Five questions: Amanda Zamora, multimedia editor

Amanda Zamora left The Washington Post last year to be part of the start-up team that would launch The Huffington Post Investigative Fund. The independent nonprofit journalism venture, funded by various donors (including, of course, The Huffington Post, but also the Atlantic Philanthropies and the Knight Foundation) and based in Washington, D.C., is part of a new breed of open-source reporting endeavors that distribute work freely to anyone who wants to publish it, in print or online. Zamora, the site’s multimedia editor, was kind enough to answer a few questions about how it’s going almost one year in.

1. The Huffington Post Investigative Fund aims to be an online innovator of investigative reporting. What’s the role of multimedia in bringing those stories to life?

It’s certainly an important part. Good multimedia gives our journalism more impact and makes it more accessible. Investigative journalism is often rather document- and data-heavy, but ultimately these are stories that involve real people. For instance, one of our core coverage areas right now is the financial crisis. How do you make toxic securities compelling? We did a short video on Eliseo Guardado, a Maryland man desperately trying to modify the terms of his subprime mortgage so that he can save his home. His story allowed us to visually trace the roots of a subprime mortgage to the investor market, and to make the consequences of fraudulent lending very tangible to our viewers. Aside from traditional video, we’re also always looking for the right opportunities to leverage platforms such as Flickr and YouTube Direct to engage our audience and build stories from the outside in.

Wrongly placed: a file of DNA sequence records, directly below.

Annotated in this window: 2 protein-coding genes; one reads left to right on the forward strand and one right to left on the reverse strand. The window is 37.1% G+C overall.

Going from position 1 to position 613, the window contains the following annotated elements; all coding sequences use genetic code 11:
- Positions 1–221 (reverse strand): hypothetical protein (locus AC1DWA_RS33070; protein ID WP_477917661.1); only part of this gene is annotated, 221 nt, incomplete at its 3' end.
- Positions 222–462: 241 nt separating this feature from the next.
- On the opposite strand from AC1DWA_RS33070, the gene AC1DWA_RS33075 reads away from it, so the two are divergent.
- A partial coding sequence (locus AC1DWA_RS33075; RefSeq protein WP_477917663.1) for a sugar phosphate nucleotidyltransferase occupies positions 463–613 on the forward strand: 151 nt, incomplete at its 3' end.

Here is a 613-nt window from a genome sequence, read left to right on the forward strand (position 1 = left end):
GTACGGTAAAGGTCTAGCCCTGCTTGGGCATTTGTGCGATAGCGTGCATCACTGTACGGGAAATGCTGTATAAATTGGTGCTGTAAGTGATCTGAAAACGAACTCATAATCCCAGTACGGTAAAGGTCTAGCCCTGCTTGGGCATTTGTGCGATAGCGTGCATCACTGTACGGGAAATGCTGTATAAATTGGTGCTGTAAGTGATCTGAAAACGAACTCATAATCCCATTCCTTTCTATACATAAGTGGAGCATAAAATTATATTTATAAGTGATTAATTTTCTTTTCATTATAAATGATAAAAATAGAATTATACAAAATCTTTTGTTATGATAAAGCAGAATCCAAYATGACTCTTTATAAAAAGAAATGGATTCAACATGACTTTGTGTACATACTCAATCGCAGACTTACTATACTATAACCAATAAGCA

Huffington Post Investigative Fund site

The Huffington Post Investigative Fund's multimedia area.

2. What’s the coolest story or project you have had a chance to work on in your new position?

The subprime mortgage video that I mentioned before was very rewarding. At The Washington Post, I oversaw the work of our video journalists, designers and producers on enterprise packages. Here, I get to be more hands on, playing with graphics and shooting/editing video myself. I’m also stoked to slowly get our staff up and running on Twitter. As we build our citizen journalism strategy, having a collective voice and a presence in these communities will go a long way toward helping us engage with readers (and potential tipsters!). Also, getting our CMS and Web site up and running from scratch in about a month’s time was quite an experience.

3. Do you miss anything about being at The Washington Post? What made you leave?

I grew up in the Post newsroom and I’m grateful to the many talented people there — both online and in print — who helped me grow as a journalist. But the media landscape is fundamentally changing, and I am happy to be with a small and nimble group of talented journalists committed to forging a new way ahead.

4. Working in uncharted territory has to be both exciting and a little bit daunting. Where do you look for inspiration?

We’ve got a great group of peers, including our friends at ProPublica (their recent collaboration with the Times-Picayune and Front Line on New Orleans police conduct after Hurricane Katrina included crowd-sourcing for crime scene leads) and newer outfits like California Watch and Texas Tribune, all of whom are doing terrific work. In terms of making the financial crisis and its aftermath accessible, This American Life and Planet Money continue to set a high bar. Otherwise, the best stuff tends to percolate on Twitter. That’s how I first learned of the Guardian’s innovative crowd-sourcing of MP expense reports last summer. It’s also how I keep tabs on the latest and greatest multimedia from the likes of The New York Times. I started a Twitter list for multimedia resources (you’re on there, Matt!), and I’d be grateful for contributions. You can send me your suggestions to @amzam.

5. Does Arianna Huffington ever just swing by?

She’s been in town a few times, yes. As chair of our board, she is very engaged and supportive. But for the most part, I keep up with her on Twitter and cable like the rest of America.

Matt Mansfield is an associate professor at Northwestern University and the co-director of the Medill School of Journalism’s Washington program. Mansfield was president of SND in 2009. Follow him on Twitter: @mattmansfield